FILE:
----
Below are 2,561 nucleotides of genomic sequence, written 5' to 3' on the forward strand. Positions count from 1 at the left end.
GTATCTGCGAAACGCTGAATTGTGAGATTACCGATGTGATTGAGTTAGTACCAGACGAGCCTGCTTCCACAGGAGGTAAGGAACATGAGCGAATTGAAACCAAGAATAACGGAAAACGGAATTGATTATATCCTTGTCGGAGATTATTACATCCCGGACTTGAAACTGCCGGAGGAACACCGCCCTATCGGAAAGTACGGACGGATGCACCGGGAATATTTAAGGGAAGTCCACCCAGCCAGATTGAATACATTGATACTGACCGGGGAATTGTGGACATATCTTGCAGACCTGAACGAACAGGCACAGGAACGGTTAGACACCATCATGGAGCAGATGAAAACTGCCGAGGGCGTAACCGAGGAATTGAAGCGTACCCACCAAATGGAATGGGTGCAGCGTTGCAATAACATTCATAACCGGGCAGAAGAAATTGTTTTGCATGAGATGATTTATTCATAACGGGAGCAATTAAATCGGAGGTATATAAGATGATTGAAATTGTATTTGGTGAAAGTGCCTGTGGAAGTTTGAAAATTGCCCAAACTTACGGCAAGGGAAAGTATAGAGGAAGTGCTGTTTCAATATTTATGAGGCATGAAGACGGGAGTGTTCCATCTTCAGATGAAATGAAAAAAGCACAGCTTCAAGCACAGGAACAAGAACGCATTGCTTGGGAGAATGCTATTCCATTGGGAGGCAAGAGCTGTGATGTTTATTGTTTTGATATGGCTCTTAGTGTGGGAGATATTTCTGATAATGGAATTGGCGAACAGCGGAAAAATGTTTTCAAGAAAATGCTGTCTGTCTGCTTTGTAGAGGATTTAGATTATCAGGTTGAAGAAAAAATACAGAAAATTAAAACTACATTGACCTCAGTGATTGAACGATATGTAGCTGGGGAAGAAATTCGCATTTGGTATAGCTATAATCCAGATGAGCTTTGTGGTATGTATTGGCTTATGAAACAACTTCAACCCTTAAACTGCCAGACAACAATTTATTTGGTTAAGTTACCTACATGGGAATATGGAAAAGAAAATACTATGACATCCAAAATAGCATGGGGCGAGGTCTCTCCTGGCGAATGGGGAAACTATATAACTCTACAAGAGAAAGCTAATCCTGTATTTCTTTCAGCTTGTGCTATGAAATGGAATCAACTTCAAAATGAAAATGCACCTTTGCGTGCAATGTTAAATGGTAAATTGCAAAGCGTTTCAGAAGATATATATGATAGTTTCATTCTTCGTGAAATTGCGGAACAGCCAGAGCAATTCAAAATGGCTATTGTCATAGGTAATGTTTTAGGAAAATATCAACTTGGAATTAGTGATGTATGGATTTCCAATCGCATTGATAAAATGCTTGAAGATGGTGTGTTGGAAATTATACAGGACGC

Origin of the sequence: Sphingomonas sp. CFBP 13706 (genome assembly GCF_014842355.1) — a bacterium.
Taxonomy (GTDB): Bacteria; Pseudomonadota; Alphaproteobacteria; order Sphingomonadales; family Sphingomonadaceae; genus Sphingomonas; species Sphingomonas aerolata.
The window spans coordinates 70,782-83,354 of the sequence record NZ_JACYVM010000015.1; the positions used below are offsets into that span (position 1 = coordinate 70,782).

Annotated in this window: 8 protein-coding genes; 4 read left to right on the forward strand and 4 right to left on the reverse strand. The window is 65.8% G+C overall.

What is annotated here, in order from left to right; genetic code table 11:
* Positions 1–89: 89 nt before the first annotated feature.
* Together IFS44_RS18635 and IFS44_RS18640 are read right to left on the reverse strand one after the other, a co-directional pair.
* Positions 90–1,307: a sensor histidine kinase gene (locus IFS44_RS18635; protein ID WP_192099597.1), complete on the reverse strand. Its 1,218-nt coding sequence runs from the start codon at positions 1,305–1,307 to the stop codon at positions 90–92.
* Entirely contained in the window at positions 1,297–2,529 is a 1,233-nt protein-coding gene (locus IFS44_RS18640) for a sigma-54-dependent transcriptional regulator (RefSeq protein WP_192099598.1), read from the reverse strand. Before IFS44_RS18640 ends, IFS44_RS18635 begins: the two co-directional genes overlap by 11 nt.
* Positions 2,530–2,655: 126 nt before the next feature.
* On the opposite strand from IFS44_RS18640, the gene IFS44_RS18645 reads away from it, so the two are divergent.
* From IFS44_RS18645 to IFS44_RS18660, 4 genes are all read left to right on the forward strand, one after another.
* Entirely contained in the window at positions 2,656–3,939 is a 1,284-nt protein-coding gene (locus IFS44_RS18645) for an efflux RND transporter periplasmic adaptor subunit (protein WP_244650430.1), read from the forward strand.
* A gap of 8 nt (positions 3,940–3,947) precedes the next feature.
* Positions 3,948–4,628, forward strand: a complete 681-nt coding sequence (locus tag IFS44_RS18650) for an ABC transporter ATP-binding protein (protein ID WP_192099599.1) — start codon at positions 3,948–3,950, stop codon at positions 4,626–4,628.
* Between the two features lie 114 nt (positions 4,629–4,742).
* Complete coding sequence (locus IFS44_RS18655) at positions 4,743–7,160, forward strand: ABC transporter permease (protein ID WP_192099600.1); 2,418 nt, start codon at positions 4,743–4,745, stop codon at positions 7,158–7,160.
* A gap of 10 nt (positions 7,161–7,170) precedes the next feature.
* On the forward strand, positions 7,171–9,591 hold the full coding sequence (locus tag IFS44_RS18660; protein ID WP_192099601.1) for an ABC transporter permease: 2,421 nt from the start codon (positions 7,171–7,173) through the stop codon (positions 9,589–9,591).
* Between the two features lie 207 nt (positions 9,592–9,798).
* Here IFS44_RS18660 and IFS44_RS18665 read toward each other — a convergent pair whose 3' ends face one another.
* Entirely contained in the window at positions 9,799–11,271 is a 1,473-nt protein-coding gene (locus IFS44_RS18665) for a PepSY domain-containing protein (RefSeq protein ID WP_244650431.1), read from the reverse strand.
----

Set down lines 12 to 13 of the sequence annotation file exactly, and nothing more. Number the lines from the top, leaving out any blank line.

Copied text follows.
* Positions 2,530–2,655: 126 nt before the next feature.
* On the opposite strand from IFS44_RS18640, the gene IFS44_RS18645 reads away from it, so the two are divergent.